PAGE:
It’s important to have old guys like me hanging around. We can recall what happened, and make up a narrative to explain it. Sure, anybody can make up a story– but old people make up stories that can’t be disproven through mere research.
It requires geniune BIAS to disprove and elder-story. Bias. And a good imagination.
Nobody expects The Spanish Inquisition!
Now, where was I?
It’s remarkable how long this “airbrush bias” has been going on. Since the invention of the “Modeling Magazine” in the 1960’s, the airbrush has been a sort of “lighthouse” providing a point of navigation for magazines, books, a TV show, Youtube videos, websites, mysterious Q-Anon groups on 4chan…
You get the idea. The airbrush was featured in 1001 New Model Airplane Ideas from 1967. It was pushed by Scale Modeler.
Fine Scale Modeler practically made it into a religion. Sorta like the LDS Church only without the golden statues on top of temples.
But back in the day, OTHER ideas were pretty important. There was the “candid” appearance of the flight controls. The “dropped flaps” and ailerons and rudders that had to be “off center” in order to look good. Then there was the pilot figure and the diorama that went along with it. The pilot had be modified to look “candid” and the idea of building a diorama wasn’t seen as a strange branch of model science, but as more mainstream. Detailing was done with the idea of a diorama in mind. Battle damage was explored– and articles came out showing how to tear off portions of the airframe and show this realistically.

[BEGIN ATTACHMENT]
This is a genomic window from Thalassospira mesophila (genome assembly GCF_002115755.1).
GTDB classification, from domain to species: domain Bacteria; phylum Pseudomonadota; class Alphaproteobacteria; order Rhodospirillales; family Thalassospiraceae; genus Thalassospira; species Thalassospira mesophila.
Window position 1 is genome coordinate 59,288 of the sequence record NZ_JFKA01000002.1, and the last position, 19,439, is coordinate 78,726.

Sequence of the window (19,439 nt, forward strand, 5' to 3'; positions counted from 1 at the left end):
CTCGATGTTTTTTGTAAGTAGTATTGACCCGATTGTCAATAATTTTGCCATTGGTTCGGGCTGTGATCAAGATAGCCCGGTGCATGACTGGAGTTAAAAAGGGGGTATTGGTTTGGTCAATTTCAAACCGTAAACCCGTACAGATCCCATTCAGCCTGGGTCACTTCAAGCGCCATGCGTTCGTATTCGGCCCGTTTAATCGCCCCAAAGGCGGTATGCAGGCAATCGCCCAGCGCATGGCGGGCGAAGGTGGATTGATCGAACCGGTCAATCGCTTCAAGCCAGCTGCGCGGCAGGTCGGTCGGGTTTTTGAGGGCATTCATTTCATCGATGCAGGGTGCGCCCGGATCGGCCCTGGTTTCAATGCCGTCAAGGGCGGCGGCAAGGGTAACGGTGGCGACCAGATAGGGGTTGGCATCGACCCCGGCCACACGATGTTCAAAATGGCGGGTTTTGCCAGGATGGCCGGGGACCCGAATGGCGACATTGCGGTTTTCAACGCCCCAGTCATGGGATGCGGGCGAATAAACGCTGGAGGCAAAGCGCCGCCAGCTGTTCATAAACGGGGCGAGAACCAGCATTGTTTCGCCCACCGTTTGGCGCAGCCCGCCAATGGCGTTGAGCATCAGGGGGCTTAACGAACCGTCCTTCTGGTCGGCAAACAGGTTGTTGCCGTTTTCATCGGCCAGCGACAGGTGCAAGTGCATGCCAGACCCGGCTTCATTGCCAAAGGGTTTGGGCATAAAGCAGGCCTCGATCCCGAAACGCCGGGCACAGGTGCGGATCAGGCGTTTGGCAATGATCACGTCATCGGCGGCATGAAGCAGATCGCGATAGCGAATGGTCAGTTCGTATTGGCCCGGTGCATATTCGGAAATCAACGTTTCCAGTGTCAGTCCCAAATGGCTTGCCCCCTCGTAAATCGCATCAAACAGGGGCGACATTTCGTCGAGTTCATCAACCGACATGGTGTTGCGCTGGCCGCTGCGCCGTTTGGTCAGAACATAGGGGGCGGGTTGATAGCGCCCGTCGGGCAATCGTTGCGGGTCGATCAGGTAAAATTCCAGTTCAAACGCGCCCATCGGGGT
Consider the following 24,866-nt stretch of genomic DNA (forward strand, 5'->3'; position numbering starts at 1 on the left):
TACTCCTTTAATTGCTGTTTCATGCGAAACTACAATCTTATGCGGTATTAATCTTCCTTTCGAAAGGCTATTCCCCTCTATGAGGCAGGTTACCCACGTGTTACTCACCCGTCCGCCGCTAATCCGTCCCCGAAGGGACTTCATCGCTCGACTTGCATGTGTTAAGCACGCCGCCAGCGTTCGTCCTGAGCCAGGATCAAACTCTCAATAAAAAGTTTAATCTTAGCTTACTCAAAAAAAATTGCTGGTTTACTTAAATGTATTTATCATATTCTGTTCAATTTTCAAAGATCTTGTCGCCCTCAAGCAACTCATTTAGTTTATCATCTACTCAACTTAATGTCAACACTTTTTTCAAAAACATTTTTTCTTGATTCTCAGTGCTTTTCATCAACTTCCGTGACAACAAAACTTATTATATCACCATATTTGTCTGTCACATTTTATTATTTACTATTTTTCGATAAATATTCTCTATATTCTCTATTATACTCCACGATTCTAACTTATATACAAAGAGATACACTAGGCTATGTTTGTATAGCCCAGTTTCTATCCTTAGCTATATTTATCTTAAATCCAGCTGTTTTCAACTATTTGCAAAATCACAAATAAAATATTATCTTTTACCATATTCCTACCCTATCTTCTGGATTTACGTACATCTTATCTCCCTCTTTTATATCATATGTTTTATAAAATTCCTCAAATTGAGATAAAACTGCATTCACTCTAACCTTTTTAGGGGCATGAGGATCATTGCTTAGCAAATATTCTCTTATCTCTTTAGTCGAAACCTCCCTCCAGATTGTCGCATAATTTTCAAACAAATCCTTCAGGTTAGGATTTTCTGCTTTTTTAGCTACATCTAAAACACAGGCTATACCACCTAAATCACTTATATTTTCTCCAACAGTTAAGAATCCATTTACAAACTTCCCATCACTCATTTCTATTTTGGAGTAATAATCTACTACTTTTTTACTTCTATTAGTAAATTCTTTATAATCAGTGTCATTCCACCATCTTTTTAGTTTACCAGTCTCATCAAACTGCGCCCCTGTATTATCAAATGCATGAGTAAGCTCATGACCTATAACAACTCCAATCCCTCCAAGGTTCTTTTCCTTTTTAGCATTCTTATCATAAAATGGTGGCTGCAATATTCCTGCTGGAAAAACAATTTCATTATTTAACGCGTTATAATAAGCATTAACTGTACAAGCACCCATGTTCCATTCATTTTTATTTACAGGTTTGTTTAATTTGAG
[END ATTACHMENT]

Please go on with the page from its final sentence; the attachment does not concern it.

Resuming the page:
Now we see how this all went. The cutting and re-positioning of flight controls, the modification of aircrew (and the detailing of aircrew in general) and the use of model in dioramas has all fallen down the rabbit hole. The idea of a “themed collection” has been cast adrift. These notions are still around, of course. Don’t post a comment saying that I’m all wet because people DO TO modify flaps and pilots and have themes and dioramas and blah blah.
What I’m saying it that it’s all just pales in comparison to the Great God Airbrush. The airbrush has grown and grown and grown until… it is like THE BLOB. It absorbs everything. Everything becomes an adjunct of airbrushing. Preshading and post-shading and salt and hairspray and yadda yadda yadda.
If all the OTHER stuff had been the focus of the same energy as the airbrush, we’d have KITS that feature candid aircrew, wheel chocks and downlocks, and ground equipment and dropped flaps and ailerons and rudders and stabilizers. We’d have engines to display and battle damage parts. Right in the kits. But we don’t because the airbrush mania has taken over. We don’t have this stuff because it doesn’t fit into the airbrush agenda. You can’t airbrush a pilot figure. The position of the ailerons doesn’t matter if all you’re concerned about is “the airbrush finish.” The background, the theme of the display, all of it. Meaningless in an airbrush world.
It’s airbrush this and airbrush that. Endless nonsense about airbrushing. Every single blessed thing about the airbrush. The other aspects of the hobby have been squished in the bed of this great obese monster. The poor, wretched victims of the great slob are only crushed remnants, stuck up in the massive armpits of the behemoth.
All hail airbrushing. Our new God.